Abe AborayaHealth Reporter
- Twitter: @AbeAboraya
Abe Aboraya started writing for newspapers in High School. After graduating from the University of Central Florida in 2007, he spent a year traveling and working as a freelance reporter for the Seattle Times and the Seattle Weekly, and working for local news websites in the San Francisco Bay area. Most recently Abe worked as a reporter for the Orlando Business Journal. He comes from a family of health care workers.
Recent Stories from Abe Aboraya
Josh Vandegrift was just starting a 24-hour shift for the Cocoa Fire Department on Florida’s Space Coast when the call came in: A pedestrian had been hit by a vehicle about 100 yards from the station where he worked.
Update, March 5, 2018: The Florida Senate unanimously passed a bill on Saturday that would provide lost wages to first responders disabled with PTSD. The Florida House passed the bill on Monday. It will now head to Gov. Rick Scott. A Florida bill to assist first responders suffering from post-traumatic stress disorder has found new life in the aftermath of the Marjory Stoneman Douglas High School shooting.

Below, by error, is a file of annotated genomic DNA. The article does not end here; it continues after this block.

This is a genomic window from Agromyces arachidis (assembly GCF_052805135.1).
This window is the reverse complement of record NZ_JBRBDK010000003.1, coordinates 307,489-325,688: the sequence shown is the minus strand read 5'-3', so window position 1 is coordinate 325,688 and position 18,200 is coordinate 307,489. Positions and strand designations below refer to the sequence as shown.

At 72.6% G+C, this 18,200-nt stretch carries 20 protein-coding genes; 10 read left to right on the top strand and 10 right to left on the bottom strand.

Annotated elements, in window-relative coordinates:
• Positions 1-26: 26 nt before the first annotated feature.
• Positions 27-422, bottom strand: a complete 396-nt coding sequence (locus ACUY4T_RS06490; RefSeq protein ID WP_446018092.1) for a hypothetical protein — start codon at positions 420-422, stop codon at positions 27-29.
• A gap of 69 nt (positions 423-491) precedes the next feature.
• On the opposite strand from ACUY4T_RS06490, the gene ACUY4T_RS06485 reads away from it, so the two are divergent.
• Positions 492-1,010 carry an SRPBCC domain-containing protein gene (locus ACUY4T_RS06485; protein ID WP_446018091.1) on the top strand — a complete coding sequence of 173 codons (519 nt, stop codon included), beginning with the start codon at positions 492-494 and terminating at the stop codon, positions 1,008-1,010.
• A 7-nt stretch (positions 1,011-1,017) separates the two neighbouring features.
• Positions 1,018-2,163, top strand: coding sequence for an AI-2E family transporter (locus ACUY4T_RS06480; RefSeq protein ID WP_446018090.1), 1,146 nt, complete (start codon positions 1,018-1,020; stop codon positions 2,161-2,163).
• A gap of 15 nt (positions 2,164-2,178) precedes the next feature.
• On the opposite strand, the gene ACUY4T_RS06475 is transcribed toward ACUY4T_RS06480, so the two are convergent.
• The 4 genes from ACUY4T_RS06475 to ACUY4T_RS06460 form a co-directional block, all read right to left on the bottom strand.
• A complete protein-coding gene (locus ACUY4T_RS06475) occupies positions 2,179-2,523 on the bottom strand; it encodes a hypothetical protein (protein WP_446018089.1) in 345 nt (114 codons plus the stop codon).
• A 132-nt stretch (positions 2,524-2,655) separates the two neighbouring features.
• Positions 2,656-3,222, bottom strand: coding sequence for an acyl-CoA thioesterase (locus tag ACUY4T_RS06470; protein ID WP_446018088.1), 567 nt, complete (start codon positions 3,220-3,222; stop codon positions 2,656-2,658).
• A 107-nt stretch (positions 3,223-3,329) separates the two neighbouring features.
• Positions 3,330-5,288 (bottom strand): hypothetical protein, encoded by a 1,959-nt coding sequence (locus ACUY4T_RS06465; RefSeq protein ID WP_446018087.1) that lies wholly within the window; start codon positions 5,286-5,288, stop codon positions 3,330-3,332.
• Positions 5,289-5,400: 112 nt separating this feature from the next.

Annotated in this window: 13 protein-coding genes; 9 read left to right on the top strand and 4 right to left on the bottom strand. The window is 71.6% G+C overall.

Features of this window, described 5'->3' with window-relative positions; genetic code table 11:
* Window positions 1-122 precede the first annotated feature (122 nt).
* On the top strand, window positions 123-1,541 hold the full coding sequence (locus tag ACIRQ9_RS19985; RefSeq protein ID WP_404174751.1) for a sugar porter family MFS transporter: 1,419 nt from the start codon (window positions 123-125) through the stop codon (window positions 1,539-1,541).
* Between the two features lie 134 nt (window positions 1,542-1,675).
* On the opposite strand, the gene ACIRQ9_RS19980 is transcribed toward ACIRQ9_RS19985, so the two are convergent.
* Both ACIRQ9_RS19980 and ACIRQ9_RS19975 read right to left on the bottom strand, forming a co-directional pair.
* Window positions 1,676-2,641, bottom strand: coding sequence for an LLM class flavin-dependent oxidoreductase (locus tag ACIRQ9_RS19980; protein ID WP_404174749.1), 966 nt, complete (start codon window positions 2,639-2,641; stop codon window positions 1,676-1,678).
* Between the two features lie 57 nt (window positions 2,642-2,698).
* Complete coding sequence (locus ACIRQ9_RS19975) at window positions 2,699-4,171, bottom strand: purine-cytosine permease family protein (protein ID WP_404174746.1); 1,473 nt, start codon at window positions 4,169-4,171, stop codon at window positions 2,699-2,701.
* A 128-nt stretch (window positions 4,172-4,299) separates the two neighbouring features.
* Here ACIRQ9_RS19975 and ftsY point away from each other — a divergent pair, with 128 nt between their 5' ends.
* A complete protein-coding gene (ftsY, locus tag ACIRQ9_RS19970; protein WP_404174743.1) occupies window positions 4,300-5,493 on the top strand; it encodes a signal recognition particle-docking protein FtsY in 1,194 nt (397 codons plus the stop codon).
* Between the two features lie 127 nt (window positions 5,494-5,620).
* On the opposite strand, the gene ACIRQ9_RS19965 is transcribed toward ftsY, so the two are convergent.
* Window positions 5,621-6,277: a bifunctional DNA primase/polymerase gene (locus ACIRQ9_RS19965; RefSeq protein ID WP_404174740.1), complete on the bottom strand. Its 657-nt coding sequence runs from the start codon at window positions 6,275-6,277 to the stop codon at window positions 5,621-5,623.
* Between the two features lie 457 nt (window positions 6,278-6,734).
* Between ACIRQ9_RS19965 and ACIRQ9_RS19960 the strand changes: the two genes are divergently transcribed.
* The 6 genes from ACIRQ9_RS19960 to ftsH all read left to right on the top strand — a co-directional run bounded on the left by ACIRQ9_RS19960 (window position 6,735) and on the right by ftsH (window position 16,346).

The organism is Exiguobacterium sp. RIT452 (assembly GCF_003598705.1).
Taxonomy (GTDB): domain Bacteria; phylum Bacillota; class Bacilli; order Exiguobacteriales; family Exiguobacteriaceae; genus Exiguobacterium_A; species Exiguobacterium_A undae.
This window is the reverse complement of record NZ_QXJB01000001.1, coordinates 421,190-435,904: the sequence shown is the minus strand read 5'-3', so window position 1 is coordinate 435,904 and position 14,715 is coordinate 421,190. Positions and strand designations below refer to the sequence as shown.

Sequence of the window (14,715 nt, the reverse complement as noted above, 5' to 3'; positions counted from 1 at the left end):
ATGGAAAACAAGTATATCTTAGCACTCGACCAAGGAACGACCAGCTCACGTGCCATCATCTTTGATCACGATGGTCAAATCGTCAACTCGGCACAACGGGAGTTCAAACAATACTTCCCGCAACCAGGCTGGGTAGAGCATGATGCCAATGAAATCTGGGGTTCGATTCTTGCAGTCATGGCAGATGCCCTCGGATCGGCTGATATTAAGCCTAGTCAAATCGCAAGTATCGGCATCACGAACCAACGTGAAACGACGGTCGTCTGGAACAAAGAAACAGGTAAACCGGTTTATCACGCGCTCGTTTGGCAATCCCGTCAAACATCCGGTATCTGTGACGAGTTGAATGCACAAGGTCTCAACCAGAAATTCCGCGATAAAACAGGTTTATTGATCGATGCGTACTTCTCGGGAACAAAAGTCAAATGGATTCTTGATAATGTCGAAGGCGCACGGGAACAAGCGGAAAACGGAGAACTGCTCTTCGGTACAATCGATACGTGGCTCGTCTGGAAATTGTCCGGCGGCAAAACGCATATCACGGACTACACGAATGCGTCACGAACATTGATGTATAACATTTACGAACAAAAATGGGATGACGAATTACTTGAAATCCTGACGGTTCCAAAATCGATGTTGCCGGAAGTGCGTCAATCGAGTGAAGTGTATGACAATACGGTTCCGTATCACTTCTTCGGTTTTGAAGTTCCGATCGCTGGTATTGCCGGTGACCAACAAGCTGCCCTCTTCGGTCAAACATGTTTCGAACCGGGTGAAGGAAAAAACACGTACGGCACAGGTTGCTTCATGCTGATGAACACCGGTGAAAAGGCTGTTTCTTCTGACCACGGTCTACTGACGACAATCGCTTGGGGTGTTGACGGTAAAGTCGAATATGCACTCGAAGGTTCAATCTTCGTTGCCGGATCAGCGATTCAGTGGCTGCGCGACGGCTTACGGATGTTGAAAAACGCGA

“Nowadays, unfortunately, we do drills for this,” said Broward Health’s Dr. Evan Boyer.
Attorneys for a politically prominent Florida eye doctor say he may have committed Medicare fraud, but that doesn’t mean the federal government lost money.
The freezing cold is prompting shelters to open up around Central Florida tonight.
Florida is looking to make major changes to Children’s Medical Services, the state-run health care program for children with complex medical needs.
Profits at Central Florida hospitals neared the $1 billion dollar mark in 2016, according to a report published this month.
The Florida Department of Health will begin offering a drug next year to help prevent the spread of HIV.
The health clinic is operating, often by flashlight, out of tents. The island’s bleak recovery epitomizes the unevenness of the disaster relief effort in the hurricane-devastated U.S. territory.
Americans are more likely to connect to the secular side Christmas, and not the sacred observance of the birth of Jesus Christ, an annual survey shows.